2. Distinctiveness, or whether the person acts similarly across other situations. If a person only acts a certain way in one situation, the behavior can probably be attributed to the situation rather than the person.
  3. Consistency, or whether someone acts the same way in a given situation each time it occurs. If someone’s behavior in a given situation is inconsistent from one time to the next, their behavior becomes more difficult to attribute.

When there are high levels of consensus, distinctiveness, and consistency, we tend to attribute the behavior to the situation. For example, let's imagine that you've never eaten cheese pizza before, and are trying to figure out why your friend Sally likes cheese pizza so much:

  • All of your other friends also like pizza (high consensus)
  • Sally doesn't like many other foods with cheese (high distinctiveness)
  • Sally likes every pizza she's ever tried (high consistency)

Taken together, this information suggests that Sally's behavior (liking pizza) is the result of a specific circumstance or situation (pizza tastes good and is a nearly universally enjoyed dish), rather than some inherent characteristic of Sally's.

When there are low levels of consensus and distinctiveness, but high consistency, we’re more likely to decide the behavior is due to something about the person. For example, let's imagine that you’re trying to figure out why your friend Carly likes to go sky-diving:

  • None of your other friends likes to go sky-diving (low consensus)
  • Carly likes many other high-adrenaline activities (low distinctiveness)
  • Carly has been sky-diving many times and she's always had a great time (high consistency)

Taken together, this information suggests that Carly's behavior (her love of sky-diving) is the result of an inherent characteristic of Carly's (being a thrill-seeker), rather than a situational aspect of the act of sky-diving.

Weiner’s Three-Dimensional Model

Bernard Weiner’s model suggests that people examine three dimensions when attempting to understand the causes of a behavior: locus, stability, and controllability.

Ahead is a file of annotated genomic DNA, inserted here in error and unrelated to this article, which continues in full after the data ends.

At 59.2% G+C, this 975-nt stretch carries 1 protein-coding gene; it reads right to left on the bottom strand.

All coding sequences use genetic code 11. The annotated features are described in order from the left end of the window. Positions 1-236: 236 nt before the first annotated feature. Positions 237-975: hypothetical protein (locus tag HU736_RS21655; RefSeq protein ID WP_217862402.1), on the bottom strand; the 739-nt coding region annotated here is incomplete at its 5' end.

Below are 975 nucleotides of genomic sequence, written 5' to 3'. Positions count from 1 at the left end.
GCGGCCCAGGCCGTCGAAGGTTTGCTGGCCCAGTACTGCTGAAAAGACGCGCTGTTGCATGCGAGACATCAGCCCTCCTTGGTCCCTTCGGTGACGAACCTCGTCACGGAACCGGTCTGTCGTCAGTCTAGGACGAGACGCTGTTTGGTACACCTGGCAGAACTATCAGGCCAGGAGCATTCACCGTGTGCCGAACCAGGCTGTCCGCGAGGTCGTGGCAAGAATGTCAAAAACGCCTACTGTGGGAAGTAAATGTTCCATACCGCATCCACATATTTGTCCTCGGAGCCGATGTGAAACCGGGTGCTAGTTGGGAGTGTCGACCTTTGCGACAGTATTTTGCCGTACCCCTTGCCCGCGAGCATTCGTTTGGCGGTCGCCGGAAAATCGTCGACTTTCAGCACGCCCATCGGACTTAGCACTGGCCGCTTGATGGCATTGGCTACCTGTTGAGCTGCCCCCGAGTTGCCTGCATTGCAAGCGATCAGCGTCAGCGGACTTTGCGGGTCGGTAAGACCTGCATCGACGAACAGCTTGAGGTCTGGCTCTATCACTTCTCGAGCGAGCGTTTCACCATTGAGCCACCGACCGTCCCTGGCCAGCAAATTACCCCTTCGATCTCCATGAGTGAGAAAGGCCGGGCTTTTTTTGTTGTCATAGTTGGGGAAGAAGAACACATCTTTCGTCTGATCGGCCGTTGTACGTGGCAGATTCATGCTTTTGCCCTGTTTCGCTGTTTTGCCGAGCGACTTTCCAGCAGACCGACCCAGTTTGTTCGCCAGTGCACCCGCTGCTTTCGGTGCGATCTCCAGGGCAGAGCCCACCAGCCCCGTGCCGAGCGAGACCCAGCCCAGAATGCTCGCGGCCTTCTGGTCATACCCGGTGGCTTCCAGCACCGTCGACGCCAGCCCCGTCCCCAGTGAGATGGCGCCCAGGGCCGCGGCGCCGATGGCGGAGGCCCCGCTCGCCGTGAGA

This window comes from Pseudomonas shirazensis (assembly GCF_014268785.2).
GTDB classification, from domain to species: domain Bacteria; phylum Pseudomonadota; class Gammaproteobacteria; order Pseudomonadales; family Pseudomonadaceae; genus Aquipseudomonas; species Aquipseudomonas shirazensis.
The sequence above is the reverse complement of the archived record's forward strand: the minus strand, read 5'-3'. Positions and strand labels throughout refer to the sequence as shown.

• Locus refers to whether the behavior was caused by internal or external factors.
  • Stability refers to whether the behavior will happen again in the future.
  • Controllability refers to whether someone is able to change the outcome of an event by expending more effort.

According to Weiner, the attributions people make affect their emotions. For example, people are more likely to feel pride if they believe that they succeeded due to internal characteristics, such as innate talent, rather than external factors, such as luck. Research on a similar theory, explanatory style, has found that an individual's explanatory style people is linked to their health and levels of stress.

Attribution Errors

When we try to determine the cause of someone’s behavior, we are not always accurate. In fact, psychologists have identified two key errors that we commonly make when attempting to attribute behavior.

  • Fundamental Attribution Error, which refers to the tendency to over-emphasize the role of personal traits in shaping behaviors. For example, if someone is rude to you, you may assume that they’re generally a rude person, rather than assuming that they were under stress that day.
  • Self-Serving Bias, which refers to the tendency to give ourselves credit (i.e. make an internal attribution when things go well, but blame the situation or bad luck (i.e. make an external attribution) when things go poorly. According to recent research, people who are experiencing depression may not show the self-serving bias, and may even experience a reverse bias.


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Hopper, Elizabeth. "Attribution Theory: The Psychology of Interpreting Behavior." ThoughtCo, Aug. 25, 2020, Hopper, Elizabeth. (2020, August 25). Attribution Theory: The Psychology of Interpreting Behavior. Retrieved from Hopper, Elizabeth. "Attribution Theory: The Psychology of Interpreting Behavior." ThoughtCo. (accessed June 2, 2023).